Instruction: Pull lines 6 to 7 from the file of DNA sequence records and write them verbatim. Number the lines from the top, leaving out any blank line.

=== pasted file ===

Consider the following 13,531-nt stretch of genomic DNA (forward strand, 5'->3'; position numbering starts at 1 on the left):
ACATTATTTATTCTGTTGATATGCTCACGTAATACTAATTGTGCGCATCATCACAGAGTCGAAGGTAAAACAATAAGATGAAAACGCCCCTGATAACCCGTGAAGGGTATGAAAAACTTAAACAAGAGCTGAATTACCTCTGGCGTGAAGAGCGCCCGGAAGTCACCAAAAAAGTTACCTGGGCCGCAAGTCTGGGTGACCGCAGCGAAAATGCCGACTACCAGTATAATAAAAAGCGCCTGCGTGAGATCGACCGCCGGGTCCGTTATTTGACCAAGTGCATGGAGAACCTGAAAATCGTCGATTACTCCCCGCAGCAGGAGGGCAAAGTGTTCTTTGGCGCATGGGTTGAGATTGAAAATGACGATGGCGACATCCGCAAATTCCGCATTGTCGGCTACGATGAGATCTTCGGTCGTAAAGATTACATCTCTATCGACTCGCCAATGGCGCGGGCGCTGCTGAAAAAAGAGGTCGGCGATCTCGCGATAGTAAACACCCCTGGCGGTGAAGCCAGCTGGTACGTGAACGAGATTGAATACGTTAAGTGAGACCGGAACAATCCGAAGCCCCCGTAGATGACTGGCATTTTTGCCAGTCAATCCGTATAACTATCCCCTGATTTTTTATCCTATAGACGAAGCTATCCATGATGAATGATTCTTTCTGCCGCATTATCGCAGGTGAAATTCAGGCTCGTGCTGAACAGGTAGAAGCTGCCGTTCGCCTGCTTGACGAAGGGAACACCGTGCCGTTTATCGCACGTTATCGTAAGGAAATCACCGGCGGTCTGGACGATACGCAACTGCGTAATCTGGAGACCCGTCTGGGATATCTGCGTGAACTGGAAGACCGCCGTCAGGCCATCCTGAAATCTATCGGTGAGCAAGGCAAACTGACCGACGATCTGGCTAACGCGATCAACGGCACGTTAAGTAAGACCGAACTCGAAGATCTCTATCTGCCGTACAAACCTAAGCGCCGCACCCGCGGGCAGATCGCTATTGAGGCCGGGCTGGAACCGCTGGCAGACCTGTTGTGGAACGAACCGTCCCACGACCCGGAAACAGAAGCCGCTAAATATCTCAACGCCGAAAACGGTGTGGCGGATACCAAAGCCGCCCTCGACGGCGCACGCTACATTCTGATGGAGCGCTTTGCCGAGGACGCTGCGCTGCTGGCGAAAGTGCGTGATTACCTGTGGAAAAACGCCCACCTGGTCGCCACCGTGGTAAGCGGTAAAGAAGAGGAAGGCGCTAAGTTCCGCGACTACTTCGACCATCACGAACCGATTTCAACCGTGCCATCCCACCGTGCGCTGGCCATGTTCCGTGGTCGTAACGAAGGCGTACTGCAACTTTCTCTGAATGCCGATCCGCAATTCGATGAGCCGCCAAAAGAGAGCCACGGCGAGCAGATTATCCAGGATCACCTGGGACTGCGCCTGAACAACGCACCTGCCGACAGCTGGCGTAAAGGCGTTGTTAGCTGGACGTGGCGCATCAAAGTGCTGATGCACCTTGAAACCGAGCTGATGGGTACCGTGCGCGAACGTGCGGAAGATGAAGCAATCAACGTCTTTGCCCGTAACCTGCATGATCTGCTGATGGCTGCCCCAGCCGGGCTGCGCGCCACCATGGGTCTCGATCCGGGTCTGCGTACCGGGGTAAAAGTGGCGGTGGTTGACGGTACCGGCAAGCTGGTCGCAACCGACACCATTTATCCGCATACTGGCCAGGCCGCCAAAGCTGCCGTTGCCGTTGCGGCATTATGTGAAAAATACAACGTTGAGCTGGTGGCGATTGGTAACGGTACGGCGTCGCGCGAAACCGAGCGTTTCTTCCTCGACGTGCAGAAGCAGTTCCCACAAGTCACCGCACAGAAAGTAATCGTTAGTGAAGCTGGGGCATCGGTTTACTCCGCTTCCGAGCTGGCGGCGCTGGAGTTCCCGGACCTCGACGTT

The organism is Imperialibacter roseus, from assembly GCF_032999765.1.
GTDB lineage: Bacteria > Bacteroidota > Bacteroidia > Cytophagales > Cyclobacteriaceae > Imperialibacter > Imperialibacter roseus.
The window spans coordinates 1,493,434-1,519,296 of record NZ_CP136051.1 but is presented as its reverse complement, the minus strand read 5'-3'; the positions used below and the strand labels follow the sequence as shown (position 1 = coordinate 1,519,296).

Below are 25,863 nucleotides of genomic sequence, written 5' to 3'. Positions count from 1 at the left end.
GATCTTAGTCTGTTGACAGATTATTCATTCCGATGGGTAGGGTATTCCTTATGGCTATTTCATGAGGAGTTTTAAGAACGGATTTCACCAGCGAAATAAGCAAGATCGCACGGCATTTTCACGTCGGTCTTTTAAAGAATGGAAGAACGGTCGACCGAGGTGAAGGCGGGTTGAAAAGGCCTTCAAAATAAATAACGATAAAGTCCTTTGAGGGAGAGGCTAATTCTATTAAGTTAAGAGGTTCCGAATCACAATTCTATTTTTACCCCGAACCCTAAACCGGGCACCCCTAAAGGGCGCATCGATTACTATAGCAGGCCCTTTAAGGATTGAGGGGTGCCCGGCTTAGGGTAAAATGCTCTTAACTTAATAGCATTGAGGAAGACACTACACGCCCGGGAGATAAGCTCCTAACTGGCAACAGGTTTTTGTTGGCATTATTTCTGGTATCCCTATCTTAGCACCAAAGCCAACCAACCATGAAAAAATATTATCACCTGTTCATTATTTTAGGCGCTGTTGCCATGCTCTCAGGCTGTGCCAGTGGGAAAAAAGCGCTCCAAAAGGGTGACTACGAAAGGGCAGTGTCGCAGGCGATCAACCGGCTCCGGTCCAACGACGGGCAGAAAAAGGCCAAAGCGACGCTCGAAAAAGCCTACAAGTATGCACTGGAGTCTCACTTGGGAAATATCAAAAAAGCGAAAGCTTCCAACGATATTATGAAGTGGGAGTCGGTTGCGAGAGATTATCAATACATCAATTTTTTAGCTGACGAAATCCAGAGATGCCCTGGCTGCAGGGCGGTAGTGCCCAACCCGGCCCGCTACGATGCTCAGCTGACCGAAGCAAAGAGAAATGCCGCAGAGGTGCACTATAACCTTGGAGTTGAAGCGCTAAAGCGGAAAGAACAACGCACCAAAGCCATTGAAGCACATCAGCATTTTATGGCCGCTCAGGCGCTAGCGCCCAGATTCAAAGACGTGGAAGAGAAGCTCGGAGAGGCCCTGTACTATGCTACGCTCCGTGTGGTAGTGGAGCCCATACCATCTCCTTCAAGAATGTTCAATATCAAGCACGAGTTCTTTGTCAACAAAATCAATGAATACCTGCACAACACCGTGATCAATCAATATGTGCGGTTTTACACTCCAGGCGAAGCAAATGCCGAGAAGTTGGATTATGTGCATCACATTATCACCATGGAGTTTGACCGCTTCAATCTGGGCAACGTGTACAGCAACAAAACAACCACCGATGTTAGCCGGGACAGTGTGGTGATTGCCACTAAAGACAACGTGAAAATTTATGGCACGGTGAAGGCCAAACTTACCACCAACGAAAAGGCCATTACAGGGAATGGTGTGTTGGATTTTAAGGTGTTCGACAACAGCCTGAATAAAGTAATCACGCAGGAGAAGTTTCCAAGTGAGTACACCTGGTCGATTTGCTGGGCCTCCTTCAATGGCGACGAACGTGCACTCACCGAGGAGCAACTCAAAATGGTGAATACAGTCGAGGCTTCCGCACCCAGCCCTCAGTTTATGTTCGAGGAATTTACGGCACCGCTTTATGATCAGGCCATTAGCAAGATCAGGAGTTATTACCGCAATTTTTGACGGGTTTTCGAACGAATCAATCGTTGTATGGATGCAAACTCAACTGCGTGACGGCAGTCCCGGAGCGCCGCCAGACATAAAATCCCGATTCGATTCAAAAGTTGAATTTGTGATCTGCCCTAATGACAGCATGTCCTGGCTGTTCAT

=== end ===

Below are 25,863 nucleotides of genomic sequence, written 5' to 3'. Positions count from 1 at the left end.
GATCTTAGTCTGTTGACAGATTATTCATTCCGATGGGTAGGGTATTCCTTATGGCTATTTCATGAGGAGTTTTAAGAACGGATTTCACCAGCGAAATAAGCAAGATCGCACGGCATTTTCACGTCGGTCTTTTAAAGAATGGAAGAACGGTCGACCGAGGTGAAGGCGGGTTGAAAAGGCCTTCAAAATAAATAACGATAAAGTCCTTTGAGGGAGAGGCTAATTCTATTAAGTTAAGAGGTTCCGAATCACAATTCTATTTTTACCCCGAACCCTAAACCGGGCACCCCTAAAGGGCGCATCGATTACTATAGCAGGCCCTTTAAGGATTGAGGGGTGCCCGGCTTAGGGTAAAATGCTCTTAACTTAATAGCATTGAGGAAGACACTACACGCCCGGGAGATAAGCTCCTAACTGGCAACAGGTTTTTGTTGGCATTATTTCTGGTATCCCTATCTTAGCACCAAAGCCAACCAACCATGAAAAAATATTATCACCTGTTCATTATTTTAGGCGCTGTTGCCATGCTCTCAGGCTGTGCCAGTGGGAAAAAAGCGCTCCAAAAGGGTGACTACGAAAGGGCAGTGTCGCAGGCGATCAACCGGCTCCGGTCCAACGACGGGCAGAAAAAGGCCAAAGCGACGCTCGAAAAAGCCTACAAGTATGCACTGGAGTCTCACTTGGGAAATATCAAAAAAGCGAAAGCTTCCAACGATATTATGAAGTGGGAGTCGGTTGCGAGAGATTATCAATACATCAATTTTTTAGCTGACGAAATCCAGAGATGCCCTGGCTGCAGGGCGGTAGTGCCCAACCCGGCCCGCTACGATGCTCAGCTGACCGAAGCAAAGAGAAATGCCGCAGAGGTGCACTATAACCTTGGAGTTGAAGCGCTAAAGCGGAAAGAACAACGCACCAAAGCCATTGAAGCACATCAGCATTTTATGGCCGCTCAGGCGCTAGCGCCCAGATTCAAAGACGTGGAAGAGAAGCTCGGAGAGGCCCTGTACTATGCTACGCTCCGTGTGGTAGTGGAGCCCATACCATCTCCTTCAAGAATGTTCAATATCAAGCACGAGTTCTTTGTCAACAAAATCAATGAATACCTGCACAACACCGTGATCAATCAATATGTGCGGTTTTACACTCCAGGCGAAGCAAATGCCGAGAAGTTGGATTATGTGCATCACATTATCACCATGGAGTTTGACCGCTTCAATCTGGGCAACGTGTACAGCAACAAAACAACCACCGATGTTAGCCGGGACAGTGTGGTGATTGCCACTAAAGACAACGTGAAAATTTATGGCACGGTGAAGGCCAAACTTACCACCAACGAAAAGGCCATTACAGGGAATGGTGTGTTGGATTTTAAGGTGTTCGACAACAGCCTGAATAAAGTAATCACGCAGGAGAAGTTTCCAAGTGAGTACACCTGGTCGATTTGCTGGGCCTCCTTCAATGGCGACGAACGTGCACTCACCGAGGAGCAACTCAAAATGGTGAATACAGTCGAGGCTTCCGCACCCAGCCCTCAGTTTATGTTCGAGGAATTTACGGCACCGCTTTATGATCAGGCCATTAGCAAGATCAGGAGTTATTACCGCAATTTTTGACGGGTTTTCGAACGAATCAATCGTTGTATGGATGCAAACTCAACTGCGTGACGGCAGTCCCGGAGCGCCGCCAGACATAAAATCCCGATTCGATTCAAAAGTTGAATTTGTGATCTGCCCTAATGACAGCATGTCCTGGCTGTTCAT